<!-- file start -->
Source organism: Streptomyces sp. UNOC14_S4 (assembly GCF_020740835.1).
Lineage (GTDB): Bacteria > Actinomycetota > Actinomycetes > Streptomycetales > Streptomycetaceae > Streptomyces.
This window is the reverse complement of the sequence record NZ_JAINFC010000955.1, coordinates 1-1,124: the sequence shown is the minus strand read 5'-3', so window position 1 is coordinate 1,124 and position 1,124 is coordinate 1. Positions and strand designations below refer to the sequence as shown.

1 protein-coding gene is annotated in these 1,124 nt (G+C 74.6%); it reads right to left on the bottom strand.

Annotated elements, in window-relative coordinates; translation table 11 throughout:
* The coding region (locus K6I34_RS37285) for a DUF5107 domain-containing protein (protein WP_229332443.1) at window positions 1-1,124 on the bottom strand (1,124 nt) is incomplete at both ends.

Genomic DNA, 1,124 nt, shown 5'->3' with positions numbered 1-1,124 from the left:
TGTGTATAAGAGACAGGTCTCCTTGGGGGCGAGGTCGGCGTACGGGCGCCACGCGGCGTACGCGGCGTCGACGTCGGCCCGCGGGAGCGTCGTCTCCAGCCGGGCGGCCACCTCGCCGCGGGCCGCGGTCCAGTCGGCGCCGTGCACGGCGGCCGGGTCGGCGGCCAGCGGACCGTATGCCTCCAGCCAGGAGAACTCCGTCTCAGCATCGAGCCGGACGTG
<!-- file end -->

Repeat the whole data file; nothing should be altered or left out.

Source organism: Streptomyces sp. UNOC14_S4 (assembly GCF_020740835.1).
Lineage (GTDB): Bacteria > Actinomycetota > Actinomycetes > Streptomycetales > Streptomycetaceae > Streptomyces.
This window is the reverse complement of the sequence record NZ_JAINFC010000955.1, coordinates 1-1,124: the sequence shown is the minus strand read 5'-3', so window position 1 is coordinate 1,124 and position 1,124 is coordinate 1. Positions and strand designations below refer to the sequence as shown.

1 protein-coding gene is annotated in these 1,124 nt (G+C 74.6%); it reads right to left on the bottom strand.

Annotated elements, in window-relative coordinates; translation table 11 throughout:
* The coding region (locus K6I34_RS37285) for a DUF5107 domain-containing protein (protein WP_229332443.1) at window positions 1-1,124 on the bottom strand (1,124 nt) is incomplete at both ends.

Genomic DNA, 1,124 nt, shown 5'->3' with positions numbered 1-1,124 from the left:
TGTGTATAAGAGACAGGTCTCCTTGGGGGCGAGGTCGGCGTACGGGCGCCACGCGGCGTACGCGGCGTCGACGTCGGCCCGCGGGAGCGTCGTCTCCAGCCGGGCGGCCACCTCGCCGCGGGCCGCGGTCCAGTCGGCGCCGTGCACGGCGGCCGGGTCGGCGGCCAGCGGACCGTATGCCTCCAGCCAGGAGAACTCCGTCTCAGCATCGAGCCGGACGTG